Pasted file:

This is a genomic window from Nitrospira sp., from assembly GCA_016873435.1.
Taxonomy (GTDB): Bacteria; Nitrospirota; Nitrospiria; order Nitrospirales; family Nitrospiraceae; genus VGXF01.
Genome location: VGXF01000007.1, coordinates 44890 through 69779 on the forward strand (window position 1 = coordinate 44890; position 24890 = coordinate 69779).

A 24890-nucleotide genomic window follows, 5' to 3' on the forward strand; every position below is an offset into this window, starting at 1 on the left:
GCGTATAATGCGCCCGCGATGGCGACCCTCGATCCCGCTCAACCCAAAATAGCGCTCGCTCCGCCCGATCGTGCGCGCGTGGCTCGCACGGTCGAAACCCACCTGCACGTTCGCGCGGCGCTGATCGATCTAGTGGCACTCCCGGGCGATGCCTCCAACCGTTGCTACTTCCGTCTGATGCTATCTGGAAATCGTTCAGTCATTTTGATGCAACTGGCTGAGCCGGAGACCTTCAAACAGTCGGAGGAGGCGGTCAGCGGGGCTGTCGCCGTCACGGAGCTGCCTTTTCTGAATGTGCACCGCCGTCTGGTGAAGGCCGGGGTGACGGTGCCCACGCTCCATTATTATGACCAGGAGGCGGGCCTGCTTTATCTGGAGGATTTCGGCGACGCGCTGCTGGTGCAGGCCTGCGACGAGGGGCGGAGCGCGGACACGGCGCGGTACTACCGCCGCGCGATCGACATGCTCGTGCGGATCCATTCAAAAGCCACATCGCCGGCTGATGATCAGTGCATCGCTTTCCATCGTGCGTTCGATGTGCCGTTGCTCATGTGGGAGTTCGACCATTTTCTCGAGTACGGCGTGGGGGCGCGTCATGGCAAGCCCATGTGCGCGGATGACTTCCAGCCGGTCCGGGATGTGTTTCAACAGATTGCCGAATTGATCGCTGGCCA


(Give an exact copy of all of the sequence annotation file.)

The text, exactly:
This is a genomic window from Nitrospira sp., from assembly GCA_016873435.1.
Taxonomy (GTDB): Bacteria; Nitrospirota; Nitrospiria; order Nitrospirales; family Nitrospiraceae; genus VGXF01.
Genome location: VGXF01000007.1, coordinates 44890 through 69779 on the forward strand (window position 1 = coordinate 44890; position 24890 = coordinate 69779).

A 24890-nucleotide genomic window follows, 5' to 3' on the forward strand; every position below is an offset into this window, starting at 1 on the left:
GCGTATAATGCGCCCGCGATGGCGACCCTCGATCCCGCTCAACCCAAAATAGCGCTCGCTCCGCCCGATCGTGCGCGCGTGGCTCGCACGGTCGAAACCCACCTGCACGTTCGCGCGGCGCTGATCGATCTAGTGGCACTCCCGGGCGATGCCTCCAACCGTTGCTACTTCCGTCTGATGCTATCTGGAAATCGTTCAGTCATTTTGATGCAACTGGCTGAGCCGGAGACCTTCAAACAGTCGGAGGAGGCGGTCAGCGGGGCTGTCGCCGTCACGGAGCTGCCTTTTCTGAATGTGCACCGCCGTCTGGTGAAGGCCGGGGTGACGGTGCCCACGCTCCATTATTATGACCAGGAGGCGGGCCTGCTTTATCTGGAGGATTTCGGCGACGCGCTGCTGGTGCAGGCCTGCGACGAGGGGCGGAGCGCGGACACGGCGCGGTACTACCGCCGCGCGATCGACATGCTCGTGCGGATCCATTCAAAAGCCACATCGCCGGCTGATGATCAGTGCATCGCTTTCCATCGTGCGTTCGATGTGCCGTTGCTCATGTGGGAGTTCGACCATTTTCTCGAGTACGGCGTGGGGGCGCGTCATGGCAAGCCCATGTGCGCGGATGACTTCCAGCCGGTCCGGGATGTGTTTCAACAGATTGCCGAATTGATCGCTGGCCA